The Design of Everyday Things

Have you ever approached a door that you thought should be pushed when actually it needed to be pulled? The design elements of the door suggested the wrong functionality. The door pictured above opens into Kansas State University's Cardwell Hall. The flat panel suggests that the door is to be pushed, when actually the door needs to be pulled in order to open. When first encountering this door, I routinely made the mistake of pushing. Lot's of people do. Even when taking the picture above, I witnessed a student attempting to open the door incorrectly. In the design world, this is known as a Norman Door after Don Norman; cognitive scientist, usability engineer, and author of The Design of Everyday Things.

Encounters with Norman Doors can be frustrating and even embarrassing as you falsely attempt a simple and routine action. But are you at fault or is the design? In The Design of Everyday Things, Don Norman proposes the fault lies not on us but in design that ignores the needs and psychology of people. Norman is an advocate for people-oriented design which when followed, can make things more understandable, usable, and enjoyable. Below are 3 of my greatest takeaways from the book which I hope to incorporate into the projects I develop as a software engineer.

1) Discoverability And Understanding...
...are two of the most important characteristics of design according to Norman. "Discoverability: Is it possible to even figure out what actions are possible and where and how to perform them? Understanding: What does it all mean? How is the product supposed to be used?" (page 3). The doors entering into K-State's Cardwell Hall are an example of when discoverability fails. The doors open inward, so there should be a handle for patrons to pull, not a panel to push.

Below are some questions regarding discoverability and understanding that I would be concerned with as a software developer creating user interfaces. The best input would come from potential users.
  • Does the app effectively communicate the possible actions and how they are to be performed through labels or icons for example?
  • Are the actions arranged sensibly? For instance, are the most frequent actions conveniently located the way the "compose tweet" button in the Twitter app for Android is always located in the lower right corner?
  • Does an action follow the expectations of the user or were they expecting some other outcome?
  • Does an action effectively communicate to the user what just happened? Like the way YouTube displays a small notification to confirm a video was added to a playlist.
  • If the user is attempting an incorrect action, are they presented with useful information to guide them onto the right track? For example, when a user performs an incorrect login is the app telling them more than just, "incorrect login", or is it also mentioning that the email isn't even registered on our platform?

2) Designing For Error... just as important as designing for when things go as planned. Norman heavily emphasizes why this is so necessary for safety. He cites several examples from manufacturing and aviation where poor design can lead to error and cause serious harm. It'd be easy to only consider the situation where everything goes right and the user only performs actions as intended, but users aren't perfect.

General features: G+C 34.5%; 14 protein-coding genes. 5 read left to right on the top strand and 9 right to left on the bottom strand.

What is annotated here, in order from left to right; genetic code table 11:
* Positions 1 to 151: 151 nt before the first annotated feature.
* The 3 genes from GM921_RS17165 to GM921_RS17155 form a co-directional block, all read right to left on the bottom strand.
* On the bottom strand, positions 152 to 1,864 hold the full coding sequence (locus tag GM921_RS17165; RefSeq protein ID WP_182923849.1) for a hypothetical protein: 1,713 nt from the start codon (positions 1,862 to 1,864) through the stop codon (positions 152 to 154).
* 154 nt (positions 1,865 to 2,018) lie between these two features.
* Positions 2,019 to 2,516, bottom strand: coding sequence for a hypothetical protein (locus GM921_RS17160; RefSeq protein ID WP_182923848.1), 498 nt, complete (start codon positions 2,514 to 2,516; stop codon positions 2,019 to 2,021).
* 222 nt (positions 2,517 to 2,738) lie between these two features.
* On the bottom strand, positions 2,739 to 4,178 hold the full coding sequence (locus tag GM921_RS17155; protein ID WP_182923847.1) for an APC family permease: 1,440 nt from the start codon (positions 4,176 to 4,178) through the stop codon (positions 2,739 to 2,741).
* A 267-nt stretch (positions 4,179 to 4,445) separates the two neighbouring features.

Imagine if when you deleted something from your computer, the computer immediately deleted that item forever. It didn't ask you to confirm that you really wanted to delete it. It didn't put the item in a trash can where it could be recovered. The item would be permanently gone. There would be no room for you to make mistakes as a user. Today, there are several design decisions that developers make to help users avoid errors such as accidental deletion. Below are 4 tips from Norman on designing for error that I plan to keep in mind as I develop software applications.
  • "Do sensibility checks. Does the action pass the 'common sense' test?"
  • "Make it possible to reverse actions - to 'undo' them - or make it harder to do what cannot be reversed."
  • "Make it easier for people to discover the errors that do occur, and make them easier to correct."
  • "Don't treat the action as an error; rather, try to help the person complete the action properly. Think of the action as an approximation to what is desired" (page 199). 

3) Human-Centered Design...
...begins with solving the correct problem. Norman claims that good designers don't start by solving the problem they're given. Rather, they observe and study people to understand why the problem exists in the first place. Norman defines Human-Centered Design as, "the process of ensuring that people's needs are met, that the resulting product is understandable and usable, that it accomplishes the desired tasks, and that the experience of use is positive and enjoyable" (page 219).

Pictured below is the Iterative Cycle of Human-Centered Design. "Make observations on the intended target population, generate ideas, produce prototypes and test them. Repeat until satisfied" (page 222). Good design involves repeated study and testing. Each time the cycle starts over again, observe the design elements that worked and those that failed then begin the process again. Consider failures as learning experiences and an essential part of exploration and creativity. With each iteration, the solution will become clearer and more defined.

I hope you enjoyed reading about some of the things I learned from The Design of Everyday Things, which I highly recommend. There's a great deal to learn even beyond the 3 points above. Don Norman's teachings will forever inform my work as a software developer. 


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